FIG. 4 illustrates a block diagram of an exemplary system that facilitates identifying ad purchase details to ensure the ad sale contract is consistent with a current state of at least one market.
  • [0015]
    FIG. 5 illustrates a block diagram of an exemplary system that facilitates implementing a dynamic environment that enables the purchasing of an ad at a target price for distribution in a disparate market.
  • [0016]
    FIG. 6 illustrates a block diagram of an exemplary system that facilitates employing inference technologies in order to establish a market price to sell an ad that can dynamically adjust accordingly.
  • [0017]
    FIG. 7 illustrates a block diagram of exemplary systems that facilitates selling an advertisement associated with a website by allowing subtle manipulations and/or changes to the advertisement sale based on previous sales.
  • [0018]
    FIG. 8 illustrates a block diagram of an exemplary webpage including a portion of potential ad units to be sold at a determined price based on a market.
  • [0019]
    FIG. 9 illustrates an exemplary methodology that facilitates evaluating at least one market to identify a starting price for the purchase of an advertisement.
  • [0020]
    FIG. 10 illustrates an exemplary methodology for implementing a dynamic environment that enables the purchasing of an ad at a target price for distribution in a disparate market.
  • [0021]
    FIG. 11 illustrates an exemplary networking environment, wherein the novel aspects of the claimed subject matter can be employed.
  • [0022]
    FIG. 12 illustrates an exemplary operating environment that can be employed in accordance with the claimed subject matter.
  • DETAILED DESCRIPTION
  • [0023]
    The claimed subject matter is described with reference to the drawings, wherein like reference numerals are used to refer to like elements throughout. In the following description, for purposes of explanation, numerous specific details are set forth in order to provide a thorough understanding of the subject innovation. It may be evident, however, that the claimed subject matter may be practiced without these specific details. In other instances, well-known structures and devices are shown in block diagram form in order to facilitate describing the subject innovation.
  • [0024]
    As utilized herein, terms “component,” “system,” “interface,” “market,” and the like are intended to refer to a computer-related entity, either hardware, software (e.g., in execution), and/or firmware. For example, a component can be a process running on a processor, a processor, an object, an executable, a program, and/or a computer. By way of illustration, both an application running on a server and the server can be a component. One or more components can reside within a process and a component can be localized on one computer and/or distributed between two or more computers.
  • [0025]
    Furthermore, the claimed subject matter may be implemented as a method, apparatus, or article of manufacture using standard programming and/or engineering techniques to produce software, firmware, hardware, or any combination thereof to control a computer to implement the disclosed subject matter. The term “article of manufacture” as used herein is intended to encompass a computer program accessible from any computer-readable device, carrier, or media. For example, computer readable media can include but are not limited to magnetic storage devices (e.g., hard disk, floppy disk, magnetic strips . . . ), optical disks (e.g., compact disk (CD), digital versatile disk (DVD) . . . ), smart cards, and flash memory devices (e.g., card, stick, key drive . . . ). Additionally it should be appreciated that a carrier wave can be employed to carry computer-readable electronic data such as those used in transmitting and receiving electronic mail or in accessing a network such as the Internet or a local area network (LAN). Of course, those skilled in the art will recognize many modifications may be made to this configuration without departing from the scope or spirit of the claimed subject matter. Moreover, the word “exemplary” is used herein to mean serving as an example, instance, or illustration. Any aspect or design described herein as “exemplary” is not necessarily to be construed as preferred or advantageous over other aspects or designs.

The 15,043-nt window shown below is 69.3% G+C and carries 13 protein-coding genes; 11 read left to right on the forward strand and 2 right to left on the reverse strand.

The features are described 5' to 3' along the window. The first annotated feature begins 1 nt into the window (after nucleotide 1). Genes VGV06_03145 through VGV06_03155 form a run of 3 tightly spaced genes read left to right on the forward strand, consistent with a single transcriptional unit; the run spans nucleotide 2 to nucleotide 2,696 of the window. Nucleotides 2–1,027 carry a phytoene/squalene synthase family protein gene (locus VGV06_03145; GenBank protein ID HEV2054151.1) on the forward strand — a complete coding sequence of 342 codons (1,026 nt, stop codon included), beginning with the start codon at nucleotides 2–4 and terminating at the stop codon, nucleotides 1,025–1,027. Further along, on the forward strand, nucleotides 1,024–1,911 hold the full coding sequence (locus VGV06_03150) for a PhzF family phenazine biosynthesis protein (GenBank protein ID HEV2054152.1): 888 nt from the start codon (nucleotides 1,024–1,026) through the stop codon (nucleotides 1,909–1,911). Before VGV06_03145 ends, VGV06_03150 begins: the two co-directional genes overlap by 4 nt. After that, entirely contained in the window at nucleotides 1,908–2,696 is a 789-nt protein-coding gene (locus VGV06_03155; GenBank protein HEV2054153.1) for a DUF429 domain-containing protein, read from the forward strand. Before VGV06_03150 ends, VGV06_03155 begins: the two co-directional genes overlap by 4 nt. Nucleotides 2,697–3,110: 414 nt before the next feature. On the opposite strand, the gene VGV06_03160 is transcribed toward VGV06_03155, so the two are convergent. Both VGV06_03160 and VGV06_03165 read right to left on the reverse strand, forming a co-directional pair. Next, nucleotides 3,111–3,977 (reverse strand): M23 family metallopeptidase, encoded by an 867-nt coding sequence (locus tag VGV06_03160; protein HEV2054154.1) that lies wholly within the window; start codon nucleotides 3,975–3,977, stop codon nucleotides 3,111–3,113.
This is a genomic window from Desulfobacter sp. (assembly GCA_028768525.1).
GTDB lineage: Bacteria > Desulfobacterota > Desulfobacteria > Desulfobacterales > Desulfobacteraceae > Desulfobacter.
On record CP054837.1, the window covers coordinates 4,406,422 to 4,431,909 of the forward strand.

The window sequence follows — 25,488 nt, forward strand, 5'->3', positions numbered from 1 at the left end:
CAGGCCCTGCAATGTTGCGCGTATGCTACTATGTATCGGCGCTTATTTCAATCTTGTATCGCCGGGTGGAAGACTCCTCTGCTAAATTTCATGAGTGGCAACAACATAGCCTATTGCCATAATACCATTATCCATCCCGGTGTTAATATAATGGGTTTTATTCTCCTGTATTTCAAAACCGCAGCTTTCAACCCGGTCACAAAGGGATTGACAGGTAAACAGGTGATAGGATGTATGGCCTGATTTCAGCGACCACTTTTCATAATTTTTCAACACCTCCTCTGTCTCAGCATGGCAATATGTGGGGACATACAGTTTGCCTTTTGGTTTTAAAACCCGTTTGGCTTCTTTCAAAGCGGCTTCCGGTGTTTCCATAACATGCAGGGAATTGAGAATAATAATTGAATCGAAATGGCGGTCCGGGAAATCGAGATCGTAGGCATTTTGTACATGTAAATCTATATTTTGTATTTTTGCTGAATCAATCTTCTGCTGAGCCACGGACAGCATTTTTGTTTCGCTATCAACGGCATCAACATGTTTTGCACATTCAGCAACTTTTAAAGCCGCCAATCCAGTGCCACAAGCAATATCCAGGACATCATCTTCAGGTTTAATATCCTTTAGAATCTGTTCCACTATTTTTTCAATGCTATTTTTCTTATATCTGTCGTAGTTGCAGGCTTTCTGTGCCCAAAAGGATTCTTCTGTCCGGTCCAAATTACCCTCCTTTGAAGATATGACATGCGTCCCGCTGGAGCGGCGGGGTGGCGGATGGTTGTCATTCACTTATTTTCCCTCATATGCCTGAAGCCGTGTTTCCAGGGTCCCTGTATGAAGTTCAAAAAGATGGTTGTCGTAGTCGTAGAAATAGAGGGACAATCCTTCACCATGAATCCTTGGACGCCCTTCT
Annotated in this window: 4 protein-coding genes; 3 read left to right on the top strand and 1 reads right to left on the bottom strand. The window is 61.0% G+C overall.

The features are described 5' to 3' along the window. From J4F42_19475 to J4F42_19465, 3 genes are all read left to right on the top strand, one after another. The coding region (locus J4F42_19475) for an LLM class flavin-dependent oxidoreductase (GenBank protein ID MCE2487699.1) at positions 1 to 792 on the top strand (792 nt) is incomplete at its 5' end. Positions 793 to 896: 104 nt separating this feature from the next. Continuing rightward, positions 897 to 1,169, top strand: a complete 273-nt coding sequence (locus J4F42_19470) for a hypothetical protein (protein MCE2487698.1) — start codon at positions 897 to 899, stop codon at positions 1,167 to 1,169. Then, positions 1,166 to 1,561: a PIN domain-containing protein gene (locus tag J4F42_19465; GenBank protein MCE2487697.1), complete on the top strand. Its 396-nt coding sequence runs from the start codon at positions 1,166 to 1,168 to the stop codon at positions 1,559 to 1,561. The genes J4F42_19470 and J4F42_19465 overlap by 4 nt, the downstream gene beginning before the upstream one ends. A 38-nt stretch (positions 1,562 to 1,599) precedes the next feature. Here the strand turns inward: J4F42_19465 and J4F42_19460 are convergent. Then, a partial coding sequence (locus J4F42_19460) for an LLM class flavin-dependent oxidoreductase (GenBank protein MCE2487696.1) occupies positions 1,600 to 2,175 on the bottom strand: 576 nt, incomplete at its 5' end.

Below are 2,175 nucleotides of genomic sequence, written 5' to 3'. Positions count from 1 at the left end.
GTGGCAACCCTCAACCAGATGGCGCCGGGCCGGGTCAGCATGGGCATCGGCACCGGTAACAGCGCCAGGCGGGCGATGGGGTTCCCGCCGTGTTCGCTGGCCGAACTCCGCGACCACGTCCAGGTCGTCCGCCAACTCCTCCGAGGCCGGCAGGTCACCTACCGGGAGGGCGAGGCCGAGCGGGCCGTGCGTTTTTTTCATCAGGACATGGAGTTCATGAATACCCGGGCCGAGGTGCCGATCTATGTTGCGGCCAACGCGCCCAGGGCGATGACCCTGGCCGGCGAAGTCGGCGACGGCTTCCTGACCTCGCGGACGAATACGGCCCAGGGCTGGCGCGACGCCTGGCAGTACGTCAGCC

• [0026]
    Now turning to the figures, FIG. 1 illustrates a system 100 that facilitates establishing an ad price consistent with at least one market demand. The system 100 can include a dynamic pricing component 102 that can receive data via an interface component 106, wherein the dynamic pricing component 102 generates an ad price 104 based at least in part upon the received data. In particular, the received data can be related to at least one market related to the sale of a portion of an advertisement (discussed below). Thus, the dynamic pricing component 102 can identify a price for a portion of an advertisement such that the price is an accurate representative of the market value and/or a market price associated therewith. For example, conventional techniques and/or mechanisms to calculate a price for a portion of an advertisement are inefficient, inaccurate, and/or unreliable. By evaluating at least one market associated with the sale of a portion of an advertisement, the dynamic pricing component 102 can identify a fair market value and/or market price associated with the advertisement in real-time to efficiently sell a portion of the ad in at least one of a spot market or a futures/guaranteed market (discussed in more detail in FIG. 2).